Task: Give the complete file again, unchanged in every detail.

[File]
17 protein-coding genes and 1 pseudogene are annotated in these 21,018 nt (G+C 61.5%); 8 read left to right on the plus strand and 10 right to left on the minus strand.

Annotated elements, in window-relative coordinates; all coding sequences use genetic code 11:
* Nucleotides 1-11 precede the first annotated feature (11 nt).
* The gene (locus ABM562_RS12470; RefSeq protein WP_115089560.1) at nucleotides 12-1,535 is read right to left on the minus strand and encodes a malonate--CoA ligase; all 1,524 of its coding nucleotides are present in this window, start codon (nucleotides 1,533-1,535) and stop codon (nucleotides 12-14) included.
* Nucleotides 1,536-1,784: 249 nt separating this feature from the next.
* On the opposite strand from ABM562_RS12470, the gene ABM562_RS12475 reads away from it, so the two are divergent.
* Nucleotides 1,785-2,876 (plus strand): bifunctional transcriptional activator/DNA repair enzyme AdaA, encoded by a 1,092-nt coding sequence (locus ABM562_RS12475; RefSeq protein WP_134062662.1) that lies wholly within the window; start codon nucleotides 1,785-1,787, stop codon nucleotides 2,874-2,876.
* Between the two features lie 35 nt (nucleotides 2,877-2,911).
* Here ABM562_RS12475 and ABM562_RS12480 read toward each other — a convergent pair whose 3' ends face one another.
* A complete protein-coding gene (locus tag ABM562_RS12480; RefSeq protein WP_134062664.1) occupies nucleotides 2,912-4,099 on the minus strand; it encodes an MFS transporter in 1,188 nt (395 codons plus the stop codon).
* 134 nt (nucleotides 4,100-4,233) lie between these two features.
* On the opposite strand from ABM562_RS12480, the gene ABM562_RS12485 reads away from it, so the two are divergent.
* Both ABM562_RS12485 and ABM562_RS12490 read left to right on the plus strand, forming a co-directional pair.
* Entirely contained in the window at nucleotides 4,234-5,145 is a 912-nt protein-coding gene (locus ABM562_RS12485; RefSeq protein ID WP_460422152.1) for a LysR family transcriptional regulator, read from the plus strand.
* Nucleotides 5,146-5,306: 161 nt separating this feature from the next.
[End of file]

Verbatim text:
17 protein-coding genes and 1 pseudogene are annotated in these 21,018 nt (G+C 61.5%); 8 read left to right on the plus strand and 10 right to left on the minus strand.

Annotated elements, in window-relative coordinates; all coding sequences use genetic code 11:
* Nucleotides 1-11 precede the first annotated feature (11 nt).
* The gene (locus ABM562_RS12470; RefSeq protein WP_115089560.1) at nucleotides 12-1,535 is read right to left on the minus strand and encodes a malonate--CoA ligase; all 1,524 of its coding nucleotides are present in this window, start codon (nucleotides 1,533-1,535) and stop codon (nucleotides 12-14) included.
* Nucleotides 1,536-1,784: 249 nt separating this feature from the next.
* On the opposite strand from ABM562_RS12470, the gene ABM562_RS12475 reads away from it, so the two are divergent.
* Nucleotides 1,785-2,876 (plus strand): bifunctional transcriptional activator/DNA repair enzyme AdaA, encoded by a 1,092-nt coding sequence (locus ABM562_RS12475; RefSeq protein WP_134062662.1) that lies wholly within the window; start codon nucleotides 1,785-1,787, stop codon nucleotides 2,874-2,876.
* Between the two features lie 35 nt (nucleotides 2,877-2,911).
* Here ABM562_RS12475 and ABM562_RS12480 read toward each other — a convergent pair whose 3' ends face one another.
* A complete protein-coding gene (locus tag ABM562_RS12480; RefSeq protein WP_134062664.1) occupies nucleotides 2,912-4,099 on the minus strand; it encodes an MFS transporter in 1,188 nt (395 codons plus the stop codon).
* 134 nt (nucleotides 4,100-4,233) lie between these two features.
* On the opposite strand from ABM562_RS12480, the gene ABM562_RS12485 reads away from it, so the two are divergent.
* Both ABM562_RS12485 and ABM562_RS12490 read left to right on the plus strand, forming a co-directional pair.
* Entirely contained in the window at nucleotides 4,234-5,145 is a 912-nt protein-coding gene (locus ABM562_RS12485; RefSeq protein ID WP_460422152.1) for a LysR family transcriptional regulator, read from the plus strand.
* Nucleotides 5,146-5,306: 161 nt separating this feature from the next.